Today, I was honored to be invited to observe and support a Dan Shimsa (Black Belt Test) with many candidates at various levels.
I was inspired by the high level of skill, the high number of female candidates, and a  scientific publication that was timely shared. But first, let me start with some context...
[Edit] After initially publishing this post, I participated in more discussions and received other observations. I hope the additional commentaries help in this exploration.
Are low stances beneficial?
Warning: This may get debatable. But I promise I have a point.
I'm just as guilty of once providing instruction / coaching to make sure that the front knee is bent (preferably close to 90 degrees) in front stance (chungul jaseh). My original reasons behind this recommendation included:
Some may argue that there's no other purpose because using exercises throughout the full range of motion is a functional strength and conditioning principle.
But that's just it...What is the function that you are looking to achieve?
Are you reaching down to the floor to perform an action?
Are you bracing yourself for a moment of impact?
Can you safely do both functions without loss of efficiency?
Fact: Activities of Daily Living Mostly Use "Normal" Range of Motion
There are so many publications, textbooks, and presentations on the idea of the "Length-Tension" or "Force-Length" curve of the skeletal muscle. Regardless of whichever one resonates more with you, the following concepts are always true:
So if the purpose of using low stances is to strengthen and condition, one is not making changes to this "Length-Tension" or "Force-Length" curve because you're still operating inside the "Normal Range of Motion" +/- 10 or 15 degrees.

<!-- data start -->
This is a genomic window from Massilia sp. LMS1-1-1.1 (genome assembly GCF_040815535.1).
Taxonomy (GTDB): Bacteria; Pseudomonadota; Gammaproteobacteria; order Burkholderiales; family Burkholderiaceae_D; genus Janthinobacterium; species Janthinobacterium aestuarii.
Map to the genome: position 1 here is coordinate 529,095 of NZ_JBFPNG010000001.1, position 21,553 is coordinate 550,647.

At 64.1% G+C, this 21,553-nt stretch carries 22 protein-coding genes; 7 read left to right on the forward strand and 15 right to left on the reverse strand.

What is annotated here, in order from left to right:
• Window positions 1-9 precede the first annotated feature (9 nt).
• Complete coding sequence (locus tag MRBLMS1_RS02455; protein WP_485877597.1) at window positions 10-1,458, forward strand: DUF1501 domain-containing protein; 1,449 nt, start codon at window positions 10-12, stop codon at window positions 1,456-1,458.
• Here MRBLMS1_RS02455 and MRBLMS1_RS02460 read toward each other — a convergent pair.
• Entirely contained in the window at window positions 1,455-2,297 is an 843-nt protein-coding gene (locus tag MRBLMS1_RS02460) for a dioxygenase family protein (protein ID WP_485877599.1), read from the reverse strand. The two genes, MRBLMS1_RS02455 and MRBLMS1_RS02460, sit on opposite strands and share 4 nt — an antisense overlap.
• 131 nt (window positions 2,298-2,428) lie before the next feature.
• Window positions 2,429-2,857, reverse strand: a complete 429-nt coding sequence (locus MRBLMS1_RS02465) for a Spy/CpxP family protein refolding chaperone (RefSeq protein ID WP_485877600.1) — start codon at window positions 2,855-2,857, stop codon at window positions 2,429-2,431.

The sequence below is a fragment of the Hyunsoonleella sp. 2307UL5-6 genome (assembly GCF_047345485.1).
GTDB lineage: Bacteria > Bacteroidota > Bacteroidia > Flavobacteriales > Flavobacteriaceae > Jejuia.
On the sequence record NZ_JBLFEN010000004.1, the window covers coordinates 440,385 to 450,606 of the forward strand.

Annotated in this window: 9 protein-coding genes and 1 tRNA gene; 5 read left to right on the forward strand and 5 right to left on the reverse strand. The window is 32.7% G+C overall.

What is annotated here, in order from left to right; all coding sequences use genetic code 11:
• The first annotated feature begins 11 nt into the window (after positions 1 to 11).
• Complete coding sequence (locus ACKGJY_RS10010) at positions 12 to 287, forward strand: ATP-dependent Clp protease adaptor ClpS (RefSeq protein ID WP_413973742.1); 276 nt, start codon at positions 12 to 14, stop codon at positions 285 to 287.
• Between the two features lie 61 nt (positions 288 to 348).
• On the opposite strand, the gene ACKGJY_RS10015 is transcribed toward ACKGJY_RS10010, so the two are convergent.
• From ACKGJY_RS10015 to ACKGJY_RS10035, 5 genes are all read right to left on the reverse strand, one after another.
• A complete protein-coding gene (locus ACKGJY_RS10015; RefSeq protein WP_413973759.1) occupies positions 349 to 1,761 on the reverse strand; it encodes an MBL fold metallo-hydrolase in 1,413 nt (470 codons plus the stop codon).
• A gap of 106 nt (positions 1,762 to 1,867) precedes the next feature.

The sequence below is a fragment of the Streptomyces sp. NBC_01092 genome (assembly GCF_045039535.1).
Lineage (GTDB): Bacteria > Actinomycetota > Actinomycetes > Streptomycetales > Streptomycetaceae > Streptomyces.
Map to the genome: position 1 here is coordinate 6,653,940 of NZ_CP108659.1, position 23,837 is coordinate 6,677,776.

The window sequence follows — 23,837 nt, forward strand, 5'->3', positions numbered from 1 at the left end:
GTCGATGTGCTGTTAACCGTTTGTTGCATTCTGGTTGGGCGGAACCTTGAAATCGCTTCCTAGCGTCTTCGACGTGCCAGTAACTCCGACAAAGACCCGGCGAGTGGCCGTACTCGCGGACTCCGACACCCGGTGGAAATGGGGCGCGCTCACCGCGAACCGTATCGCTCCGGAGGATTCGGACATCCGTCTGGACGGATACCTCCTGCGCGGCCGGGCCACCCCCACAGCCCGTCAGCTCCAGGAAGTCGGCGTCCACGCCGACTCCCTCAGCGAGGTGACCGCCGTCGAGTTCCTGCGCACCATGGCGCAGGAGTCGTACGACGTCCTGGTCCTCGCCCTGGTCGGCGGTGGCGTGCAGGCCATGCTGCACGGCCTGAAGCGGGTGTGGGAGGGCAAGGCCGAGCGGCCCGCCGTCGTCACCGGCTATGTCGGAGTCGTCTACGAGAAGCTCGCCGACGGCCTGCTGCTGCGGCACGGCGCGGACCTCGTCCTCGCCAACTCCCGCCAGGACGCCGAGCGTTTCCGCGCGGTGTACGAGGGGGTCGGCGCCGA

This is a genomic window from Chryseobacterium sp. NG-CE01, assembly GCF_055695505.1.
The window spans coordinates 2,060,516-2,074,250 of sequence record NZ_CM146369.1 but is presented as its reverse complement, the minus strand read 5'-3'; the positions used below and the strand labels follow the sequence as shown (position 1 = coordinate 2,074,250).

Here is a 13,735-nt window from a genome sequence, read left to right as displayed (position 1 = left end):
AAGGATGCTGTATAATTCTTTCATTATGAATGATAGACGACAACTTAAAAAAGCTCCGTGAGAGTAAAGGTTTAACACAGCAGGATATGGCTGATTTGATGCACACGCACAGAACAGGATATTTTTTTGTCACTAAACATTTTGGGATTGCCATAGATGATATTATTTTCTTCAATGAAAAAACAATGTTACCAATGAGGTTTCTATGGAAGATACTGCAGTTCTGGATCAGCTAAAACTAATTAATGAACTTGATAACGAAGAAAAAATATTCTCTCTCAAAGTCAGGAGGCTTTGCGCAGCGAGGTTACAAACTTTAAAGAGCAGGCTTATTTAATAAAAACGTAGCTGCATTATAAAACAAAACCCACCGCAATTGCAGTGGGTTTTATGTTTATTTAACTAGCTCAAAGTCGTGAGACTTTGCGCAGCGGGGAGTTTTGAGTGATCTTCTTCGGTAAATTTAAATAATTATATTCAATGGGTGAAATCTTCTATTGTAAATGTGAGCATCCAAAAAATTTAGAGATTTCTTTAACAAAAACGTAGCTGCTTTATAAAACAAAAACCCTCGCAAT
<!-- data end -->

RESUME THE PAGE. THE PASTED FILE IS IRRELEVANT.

Sure, an argument can be made that you can change the regression line of the curve and improve your contractile properties within this "Normal Range" +/- 10 or 15 degrees. But are you actually making any improvements to improve the slope of that regression line at the opposite ends of the curve? Meaning, as you dynamically enter the end ranges of the muscle either at the shortened or lengthened positions, are you able to maintain the same amount of tension as when measured within the "Normal Range"?
So what is your purpose for maintaining low stances?
Are you reaching the floor to perform a function and moving at the same constant rate of tension/contraction up and down? Are you completing the function faster?
If not, then what cheats are you doing to make it look and feel "efficient"?
If you need to cheat, then is the low stance "truly functional"?
Are we coaching for unique anatomies?
The example that inspired me to think about anatomical differences came from the Shimsa I observed. While there were some low front stances, there were also wide front stances seen.
But herein lies the elephant in the room: There are more practitioners with male-expressed anatomies than female-expressed anatomies.
Yes, I'm being very respectful here in my terminologies, as biologically, there are practitioners who genetically do not express the binary genders (male vs. female).
On average, female-expressed anatomies have wider hips than male-expressed ones. And yes, we all know this.
But it's very difficult for the student to natively understand this when in a room with other students. When learning something, the first step taken is to copy or mimic the instructor.
And if one closely observes, the feet of male practitioners in front stance are positioned wider than their hips.